There was another article recently in the New York Times, that caught my attention.  It was entitled “Staying on Balance, With the Help of Exercises” by John Hanc.  As we age, not only do we lose muscle strength, but our balance gets worse as well.  Here is an interesting statistic, “Unintentional falls among those 65 and older are responsible for more than 18,000 deaths and nearly 450,000 hospitalizations annually in the United States, according to the Centers for Disease Control and Prevention in Atlanta.  Most of these falls are caused by a decline in that complex and multidimensional human skill known as balance.”  The article goes on to quote Dr. David Thurman, a CDCP neurologist.  He states that much of the research “shows fairly convincingly that strength and balance training can reduce the rate of falls by up to about 50 percent.”

Shon and Vicki working on core strength and balance.

I am not aware of any studies done on how core training reduces the severity of falls when they do occur, but I am confident that a combination of strength training of all muscles, including the core, together with balance training decreases the number and severity of falls.  Let’s face it, we all take tumbles once in a while.  It’s great to be able to pick ourselves up, brush ourselves off and go on with our lives!  See you in class.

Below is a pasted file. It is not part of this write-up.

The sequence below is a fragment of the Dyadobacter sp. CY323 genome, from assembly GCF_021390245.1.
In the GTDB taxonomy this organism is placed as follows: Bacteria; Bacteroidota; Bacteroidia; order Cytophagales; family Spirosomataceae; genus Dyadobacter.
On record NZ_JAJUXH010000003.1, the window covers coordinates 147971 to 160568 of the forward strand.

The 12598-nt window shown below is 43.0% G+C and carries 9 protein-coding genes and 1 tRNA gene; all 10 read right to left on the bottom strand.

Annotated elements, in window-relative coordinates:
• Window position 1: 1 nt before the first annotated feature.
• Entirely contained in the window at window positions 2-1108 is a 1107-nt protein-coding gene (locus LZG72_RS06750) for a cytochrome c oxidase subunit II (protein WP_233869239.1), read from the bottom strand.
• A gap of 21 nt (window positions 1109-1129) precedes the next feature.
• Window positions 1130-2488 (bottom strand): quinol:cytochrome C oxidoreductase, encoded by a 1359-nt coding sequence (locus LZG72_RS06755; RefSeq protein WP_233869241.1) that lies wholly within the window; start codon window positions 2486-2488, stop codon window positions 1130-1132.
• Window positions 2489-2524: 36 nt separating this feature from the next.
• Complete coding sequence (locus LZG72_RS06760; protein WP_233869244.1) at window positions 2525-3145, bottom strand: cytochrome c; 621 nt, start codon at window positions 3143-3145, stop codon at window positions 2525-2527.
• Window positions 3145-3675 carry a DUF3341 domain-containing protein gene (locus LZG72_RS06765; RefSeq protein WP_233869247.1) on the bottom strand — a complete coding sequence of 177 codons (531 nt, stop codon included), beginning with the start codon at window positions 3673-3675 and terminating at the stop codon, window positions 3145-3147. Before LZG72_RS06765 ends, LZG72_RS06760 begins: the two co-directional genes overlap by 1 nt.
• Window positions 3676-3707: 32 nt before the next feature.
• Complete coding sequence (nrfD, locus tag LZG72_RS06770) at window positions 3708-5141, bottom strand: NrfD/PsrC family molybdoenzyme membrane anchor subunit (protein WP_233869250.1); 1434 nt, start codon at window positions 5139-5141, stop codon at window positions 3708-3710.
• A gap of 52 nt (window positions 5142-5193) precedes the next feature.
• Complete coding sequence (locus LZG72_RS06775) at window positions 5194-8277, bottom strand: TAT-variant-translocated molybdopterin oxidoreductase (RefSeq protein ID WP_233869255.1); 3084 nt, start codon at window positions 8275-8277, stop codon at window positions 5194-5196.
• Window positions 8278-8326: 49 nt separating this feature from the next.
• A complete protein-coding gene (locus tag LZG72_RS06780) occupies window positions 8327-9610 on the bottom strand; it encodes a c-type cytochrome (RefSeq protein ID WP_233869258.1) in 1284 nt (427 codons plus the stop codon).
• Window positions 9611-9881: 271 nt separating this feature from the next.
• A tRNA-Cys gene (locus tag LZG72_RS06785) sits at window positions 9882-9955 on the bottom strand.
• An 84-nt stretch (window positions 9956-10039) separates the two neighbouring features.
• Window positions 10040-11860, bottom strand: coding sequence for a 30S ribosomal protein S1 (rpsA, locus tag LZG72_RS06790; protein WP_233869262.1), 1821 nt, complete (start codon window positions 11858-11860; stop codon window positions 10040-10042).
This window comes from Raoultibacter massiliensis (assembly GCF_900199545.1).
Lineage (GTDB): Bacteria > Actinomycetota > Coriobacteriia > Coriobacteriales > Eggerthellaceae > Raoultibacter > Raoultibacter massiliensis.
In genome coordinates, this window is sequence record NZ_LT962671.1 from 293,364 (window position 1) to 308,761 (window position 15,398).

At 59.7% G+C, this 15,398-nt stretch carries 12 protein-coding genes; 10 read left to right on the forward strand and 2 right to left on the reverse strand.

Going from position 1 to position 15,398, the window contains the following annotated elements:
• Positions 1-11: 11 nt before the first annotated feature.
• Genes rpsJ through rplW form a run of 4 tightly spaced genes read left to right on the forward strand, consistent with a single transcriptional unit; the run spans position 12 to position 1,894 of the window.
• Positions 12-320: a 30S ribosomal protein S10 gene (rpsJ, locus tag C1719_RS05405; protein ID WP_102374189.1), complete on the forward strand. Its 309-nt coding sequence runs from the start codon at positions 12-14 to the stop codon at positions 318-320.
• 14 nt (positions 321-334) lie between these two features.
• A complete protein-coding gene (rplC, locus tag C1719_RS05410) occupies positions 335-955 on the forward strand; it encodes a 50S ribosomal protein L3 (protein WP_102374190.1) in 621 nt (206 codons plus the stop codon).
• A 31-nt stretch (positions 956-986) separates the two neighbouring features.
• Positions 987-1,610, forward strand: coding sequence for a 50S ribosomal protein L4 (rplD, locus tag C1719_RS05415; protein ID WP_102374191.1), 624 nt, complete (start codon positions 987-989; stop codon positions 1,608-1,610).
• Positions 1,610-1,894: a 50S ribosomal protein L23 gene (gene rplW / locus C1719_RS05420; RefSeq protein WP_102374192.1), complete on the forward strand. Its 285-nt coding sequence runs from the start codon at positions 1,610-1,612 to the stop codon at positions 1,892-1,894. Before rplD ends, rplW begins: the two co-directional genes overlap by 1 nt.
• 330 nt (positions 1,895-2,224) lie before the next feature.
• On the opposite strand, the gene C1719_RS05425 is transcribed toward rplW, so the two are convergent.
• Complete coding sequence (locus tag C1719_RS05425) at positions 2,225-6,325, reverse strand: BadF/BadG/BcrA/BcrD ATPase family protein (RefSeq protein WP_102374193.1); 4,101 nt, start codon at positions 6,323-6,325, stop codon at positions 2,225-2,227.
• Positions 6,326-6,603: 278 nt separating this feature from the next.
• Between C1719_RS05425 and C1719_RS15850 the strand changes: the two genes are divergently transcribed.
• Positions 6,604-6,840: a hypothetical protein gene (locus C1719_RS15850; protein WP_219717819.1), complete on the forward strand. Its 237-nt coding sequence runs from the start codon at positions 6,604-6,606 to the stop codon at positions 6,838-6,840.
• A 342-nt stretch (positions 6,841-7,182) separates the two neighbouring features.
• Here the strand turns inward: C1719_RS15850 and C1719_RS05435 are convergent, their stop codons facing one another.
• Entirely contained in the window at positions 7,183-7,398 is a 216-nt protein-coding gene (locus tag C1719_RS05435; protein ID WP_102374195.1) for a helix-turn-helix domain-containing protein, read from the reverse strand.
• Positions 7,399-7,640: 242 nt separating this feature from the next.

My SUPing Adventures

Recently, I’ve taken up a new activity – SUPing or Stand Up Paddling.  My family and I took our new SUP board up to the Gun Flint Trail to try it out on Bow Lake, the lake my parents are on during the summer months.  After getting over the initial feeling of tippyness, the board was surprisingly stable and oh so easy to paddle.  For the first time in my life, I wished I lived on a lake or river.  All four of us were able to use it, my eleven year old daughter getting the hang of it faster than any of us.  Over that weekend, I enjoyed several trips around the lake aboard our SUP, including an early morning glide into the mist hanging over the calm water and an evening paddle into the sunset.  Since then, we’ve tried a few lakes in the area, both north and south.  Last night we tried SUPing on the Cannon River, putting in near Riverside Park.  The Cannon River, at least at this time of year, proved to be another great site for SUPing.  Rich and I plan on doing as much SUPing this fall as we can fit in.  SUPing can be a leisurely, stress reducing paddle or a great core and cardio workout depending on how much effort you put into it.  Either way, SUPing is another way to enjoy being outside and taking advantage of our state of many lakes and rivers.  Give it a try!